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People shop for frozen turkeys for Thanksgiving dinner at a grocery store in Mount Prospect, Ill., on Nov. 17, 2021.Nam Y. Huh/The Associated Press

The inflation that is reshaping both the American economy and American politics is coming home for the holidays.

The aisles at the Hannaford supermarket here are jammed with shoppers, but as they fill their grocery baskets for the country’s favourite holiday they also are filled with fear. The Thanksgiving turkey costs US$4.60 more than last year, the cranberries are up by more than a quarter, the sweet potatoes by more than a dime, and the peas by more than a nickel, according to grim figures assembled by the American Farm Bureau.

Thanksgiving here is a time when families assemble around a table groaning with the bounty of the autumn harvest. Indeed, since the end of the First World War, the anthem for this holiday has been the Dutch hymn We Gather Together. But this year that family gathering may show signs of what could be the most significant generation gap in decades.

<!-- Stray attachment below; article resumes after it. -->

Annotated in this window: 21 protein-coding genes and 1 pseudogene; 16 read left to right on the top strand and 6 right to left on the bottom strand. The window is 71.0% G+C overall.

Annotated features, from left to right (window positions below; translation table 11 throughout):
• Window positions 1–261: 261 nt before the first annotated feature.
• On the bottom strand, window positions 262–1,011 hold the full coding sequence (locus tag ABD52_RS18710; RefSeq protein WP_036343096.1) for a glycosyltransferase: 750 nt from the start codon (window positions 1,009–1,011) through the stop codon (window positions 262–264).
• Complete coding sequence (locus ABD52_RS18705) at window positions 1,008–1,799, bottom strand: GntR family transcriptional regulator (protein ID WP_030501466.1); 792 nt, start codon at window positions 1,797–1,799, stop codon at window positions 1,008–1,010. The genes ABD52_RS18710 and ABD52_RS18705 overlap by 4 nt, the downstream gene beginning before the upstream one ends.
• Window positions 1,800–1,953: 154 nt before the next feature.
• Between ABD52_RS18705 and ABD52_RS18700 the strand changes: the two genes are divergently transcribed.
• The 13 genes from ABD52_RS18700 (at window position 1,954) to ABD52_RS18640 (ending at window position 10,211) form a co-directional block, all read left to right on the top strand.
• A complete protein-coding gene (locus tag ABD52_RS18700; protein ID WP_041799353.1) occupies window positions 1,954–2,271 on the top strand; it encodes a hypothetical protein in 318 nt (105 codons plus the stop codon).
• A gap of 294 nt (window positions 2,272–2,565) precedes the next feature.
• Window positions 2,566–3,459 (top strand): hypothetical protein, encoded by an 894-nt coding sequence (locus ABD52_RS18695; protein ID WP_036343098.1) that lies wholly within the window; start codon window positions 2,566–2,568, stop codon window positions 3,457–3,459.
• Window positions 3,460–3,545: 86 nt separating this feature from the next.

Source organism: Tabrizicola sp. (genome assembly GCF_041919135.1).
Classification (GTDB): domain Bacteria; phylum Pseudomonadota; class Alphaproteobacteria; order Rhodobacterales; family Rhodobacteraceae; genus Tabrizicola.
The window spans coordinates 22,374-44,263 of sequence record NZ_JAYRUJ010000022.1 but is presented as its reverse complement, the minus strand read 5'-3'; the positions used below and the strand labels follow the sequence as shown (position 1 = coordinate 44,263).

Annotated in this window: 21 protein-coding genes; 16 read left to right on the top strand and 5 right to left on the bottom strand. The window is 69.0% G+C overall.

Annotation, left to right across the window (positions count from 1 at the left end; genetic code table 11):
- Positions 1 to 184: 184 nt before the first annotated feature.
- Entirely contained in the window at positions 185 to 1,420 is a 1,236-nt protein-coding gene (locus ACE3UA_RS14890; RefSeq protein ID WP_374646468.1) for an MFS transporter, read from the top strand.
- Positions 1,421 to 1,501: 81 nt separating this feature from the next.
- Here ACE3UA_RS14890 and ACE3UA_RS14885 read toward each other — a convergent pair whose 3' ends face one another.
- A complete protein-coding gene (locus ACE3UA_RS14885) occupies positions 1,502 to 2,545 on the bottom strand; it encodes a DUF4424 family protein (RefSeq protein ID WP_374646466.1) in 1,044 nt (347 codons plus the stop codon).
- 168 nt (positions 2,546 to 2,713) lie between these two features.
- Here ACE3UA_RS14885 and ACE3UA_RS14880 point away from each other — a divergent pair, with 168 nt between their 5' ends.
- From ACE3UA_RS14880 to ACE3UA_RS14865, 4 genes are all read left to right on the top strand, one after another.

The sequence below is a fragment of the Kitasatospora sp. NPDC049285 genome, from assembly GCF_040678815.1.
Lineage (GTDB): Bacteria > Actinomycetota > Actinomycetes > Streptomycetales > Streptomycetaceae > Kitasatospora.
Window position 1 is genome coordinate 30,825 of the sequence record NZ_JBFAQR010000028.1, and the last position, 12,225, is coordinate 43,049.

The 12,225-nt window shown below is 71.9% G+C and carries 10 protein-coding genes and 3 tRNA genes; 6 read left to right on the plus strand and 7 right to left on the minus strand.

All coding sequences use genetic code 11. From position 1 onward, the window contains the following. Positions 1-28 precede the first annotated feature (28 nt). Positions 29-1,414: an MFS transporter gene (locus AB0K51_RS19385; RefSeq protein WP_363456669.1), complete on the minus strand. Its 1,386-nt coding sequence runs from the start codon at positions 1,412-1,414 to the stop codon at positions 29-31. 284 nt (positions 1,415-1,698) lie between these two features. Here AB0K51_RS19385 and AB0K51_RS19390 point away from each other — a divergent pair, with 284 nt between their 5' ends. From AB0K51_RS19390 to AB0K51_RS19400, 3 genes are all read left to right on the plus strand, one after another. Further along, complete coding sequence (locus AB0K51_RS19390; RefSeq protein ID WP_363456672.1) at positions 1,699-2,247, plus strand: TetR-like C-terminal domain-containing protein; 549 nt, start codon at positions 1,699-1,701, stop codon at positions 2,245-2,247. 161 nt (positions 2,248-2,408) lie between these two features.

The seeds of that potential generation gap will not be racial integration or political alienation or even party polarization but, instead, inflation. Public opinion data assembled by Pittsburgh-based CivicScience show worry throughout the generations – but that those between the ages of 18 and 29 are twice as likely as those older than 65 to say they are “not at all concerned” about inflation.

Those older than 65 were 20 years of age or older when Jimmy Carter was inaugurated amid what economic historians have come to call the Great Inflation. They experienced the economic instability of inflation and its handmaiden, social instability, which in that period prompted fear and warped the commercial life of the country.

Over the course of the two decades beginning in 1960, U.S. annual inflation grew from 1.4 per cent to 13.3 per cent. That undermined the authority of a government that seemed incapable of staunching inflation and returning predictability to the prices Americans paid for everyday purchases in the grocery store, at the gas station and the shopping centre, as well as for major purchases such as automobiles and houses.